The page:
Lego Prosthetic Arm Takes Custom Prostheses to a Whole New Level

More

Engineering student Max Shepherd has built a Lego prosthesis that accurately mimics the full range of motion of a normal human arm.

LegoARMPOST.jpg

Lego is an attractive tool for biomedical engineers and scientists looking to create low cost custom mounts for their imaging equipment or looking to prototype novel prosthetic devices. We have covered a number of useful Lego medgadgets over the years. Few, though, have been as complex as a new Lego prosthetic arm developed by engineering student Max Shepherd.

Max developed and built the 12 degree of freedom prosthetic arm from Lego components as a means to accurately mimic the full range of motion of a normal human arm and hand. The hand movements are powered using Lego pneumatics while the wrist pronation/supination, wrist flexion/extension, and elbow flexion/extension are powered by Lego motors.

The arm was designed as an above elbow prosthesis and is currently limited to lifting a couple of pounds. It is controlled by a set of simple joysticks and switches, and the pneumatic actuators can be driven via a Lego air compressor or a series of hand pumps. Max's website and Tumblr page give a neat overview of the system along with some of his other projects.


This post also appears on medGadget, an Atlantic partner site.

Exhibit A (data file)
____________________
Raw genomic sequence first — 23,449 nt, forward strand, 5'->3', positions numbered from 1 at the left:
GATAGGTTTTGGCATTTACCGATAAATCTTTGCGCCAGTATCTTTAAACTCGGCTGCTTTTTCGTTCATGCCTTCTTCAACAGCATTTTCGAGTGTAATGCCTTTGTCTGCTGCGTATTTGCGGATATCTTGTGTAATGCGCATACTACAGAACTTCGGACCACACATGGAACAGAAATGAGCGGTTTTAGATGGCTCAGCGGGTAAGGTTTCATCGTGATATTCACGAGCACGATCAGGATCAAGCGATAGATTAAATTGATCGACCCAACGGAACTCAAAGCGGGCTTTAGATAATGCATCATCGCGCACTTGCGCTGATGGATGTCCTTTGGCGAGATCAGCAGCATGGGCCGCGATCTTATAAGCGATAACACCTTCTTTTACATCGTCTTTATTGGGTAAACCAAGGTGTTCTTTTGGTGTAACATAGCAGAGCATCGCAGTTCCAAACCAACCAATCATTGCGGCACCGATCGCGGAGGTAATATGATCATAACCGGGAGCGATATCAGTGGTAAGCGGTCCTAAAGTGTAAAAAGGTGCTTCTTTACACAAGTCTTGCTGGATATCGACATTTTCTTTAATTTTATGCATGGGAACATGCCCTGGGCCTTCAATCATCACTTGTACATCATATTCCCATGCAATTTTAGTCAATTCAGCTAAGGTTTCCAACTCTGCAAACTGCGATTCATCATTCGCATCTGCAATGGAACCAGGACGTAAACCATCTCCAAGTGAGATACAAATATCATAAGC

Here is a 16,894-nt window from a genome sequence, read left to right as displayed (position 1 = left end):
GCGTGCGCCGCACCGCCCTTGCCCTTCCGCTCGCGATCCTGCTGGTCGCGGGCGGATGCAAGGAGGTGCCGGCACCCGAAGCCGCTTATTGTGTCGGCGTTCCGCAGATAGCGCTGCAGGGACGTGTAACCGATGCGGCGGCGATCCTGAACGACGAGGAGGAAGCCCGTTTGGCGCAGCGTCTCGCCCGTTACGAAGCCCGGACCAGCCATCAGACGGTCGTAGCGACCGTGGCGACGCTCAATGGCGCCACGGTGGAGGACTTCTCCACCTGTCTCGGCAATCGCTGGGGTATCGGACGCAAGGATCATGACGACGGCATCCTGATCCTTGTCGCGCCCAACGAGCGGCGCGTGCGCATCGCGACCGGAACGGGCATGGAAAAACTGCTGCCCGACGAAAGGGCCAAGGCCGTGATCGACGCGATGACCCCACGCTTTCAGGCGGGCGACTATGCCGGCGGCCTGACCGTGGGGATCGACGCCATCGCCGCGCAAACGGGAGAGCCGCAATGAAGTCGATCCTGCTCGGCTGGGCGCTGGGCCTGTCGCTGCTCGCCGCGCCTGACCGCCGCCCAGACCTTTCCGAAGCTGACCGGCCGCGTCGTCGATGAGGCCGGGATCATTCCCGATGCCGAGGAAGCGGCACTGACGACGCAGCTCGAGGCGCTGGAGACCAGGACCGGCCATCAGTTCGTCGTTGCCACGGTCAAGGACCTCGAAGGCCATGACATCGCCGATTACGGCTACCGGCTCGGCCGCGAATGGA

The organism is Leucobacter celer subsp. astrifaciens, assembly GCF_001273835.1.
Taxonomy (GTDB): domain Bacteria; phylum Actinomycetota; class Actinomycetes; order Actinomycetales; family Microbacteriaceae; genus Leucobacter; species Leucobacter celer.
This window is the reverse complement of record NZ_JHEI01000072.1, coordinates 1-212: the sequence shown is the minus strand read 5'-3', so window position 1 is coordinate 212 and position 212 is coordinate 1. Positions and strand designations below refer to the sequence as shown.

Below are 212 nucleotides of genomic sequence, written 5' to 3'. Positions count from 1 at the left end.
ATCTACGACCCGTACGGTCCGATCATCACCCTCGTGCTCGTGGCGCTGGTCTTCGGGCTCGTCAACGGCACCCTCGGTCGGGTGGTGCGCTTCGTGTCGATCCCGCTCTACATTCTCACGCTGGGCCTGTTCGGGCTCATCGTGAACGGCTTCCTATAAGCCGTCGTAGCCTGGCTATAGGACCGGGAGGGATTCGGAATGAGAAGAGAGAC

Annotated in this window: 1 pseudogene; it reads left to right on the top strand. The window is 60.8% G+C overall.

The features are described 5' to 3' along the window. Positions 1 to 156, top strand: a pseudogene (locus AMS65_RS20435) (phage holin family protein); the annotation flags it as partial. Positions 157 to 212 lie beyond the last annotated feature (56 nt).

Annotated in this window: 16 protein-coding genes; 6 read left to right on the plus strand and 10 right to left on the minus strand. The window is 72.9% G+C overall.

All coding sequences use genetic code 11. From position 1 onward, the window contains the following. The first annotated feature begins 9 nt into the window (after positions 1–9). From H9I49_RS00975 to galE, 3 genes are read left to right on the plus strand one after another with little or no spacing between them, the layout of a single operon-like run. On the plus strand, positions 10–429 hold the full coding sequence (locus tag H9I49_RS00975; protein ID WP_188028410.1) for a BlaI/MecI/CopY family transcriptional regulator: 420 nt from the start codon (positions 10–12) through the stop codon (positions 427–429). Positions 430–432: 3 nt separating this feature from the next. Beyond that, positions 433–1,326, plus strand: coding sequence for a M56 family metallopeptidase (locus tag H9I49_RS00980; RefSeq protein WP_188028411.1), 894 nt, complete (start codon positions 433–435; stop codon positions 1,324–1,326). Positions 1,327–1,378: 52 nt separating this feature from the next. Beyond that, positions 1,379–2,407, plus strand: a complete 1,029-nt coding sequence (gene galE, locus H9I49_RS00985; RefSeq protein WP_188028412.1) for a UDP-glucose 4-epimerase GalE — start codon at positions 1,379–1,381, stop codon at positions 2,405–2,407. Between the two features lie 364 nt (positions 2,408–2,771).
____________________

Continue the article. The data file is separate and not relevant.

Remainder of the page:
Jump to comments
Presented by

medGadget is written by a group of MDs and biomedical engineers.

Get Today's Top Stories in Your Inbox (preview)

CrossFit Versus Yoga: Choose a Side

How a workout becomes a social identity


Join the Discussion

After you comment, click Post. If you’re not already logged in you will be asked to log in or register. blog comments powered by Disqus

Video

CrossFit Versus Yoga: Choose a Side

How a workout becomes a social identity

Video

Is Technology Making Us Better Storytellers?

The minds behind House of Cards and The Moth weigh in.

Video

A Short Film That Skewers Hollywood

A studio executive concocts an animated blockbuster. Who cares about the story?

Video

In Online Dating, Everyone's a Little Bit Racist

The co-founder of OKCupid shares findings from his analysis of millions of users' data.

Video

What Is a Sandwich?

We're overthinking sandwiches, so you don't have to.

Video

Let's Talk About Not Smoking

Why does smoking maintain its allure? James Hamblin seeks the wisdom of a cool person.

Writers

Up
Down

More in Health

Just In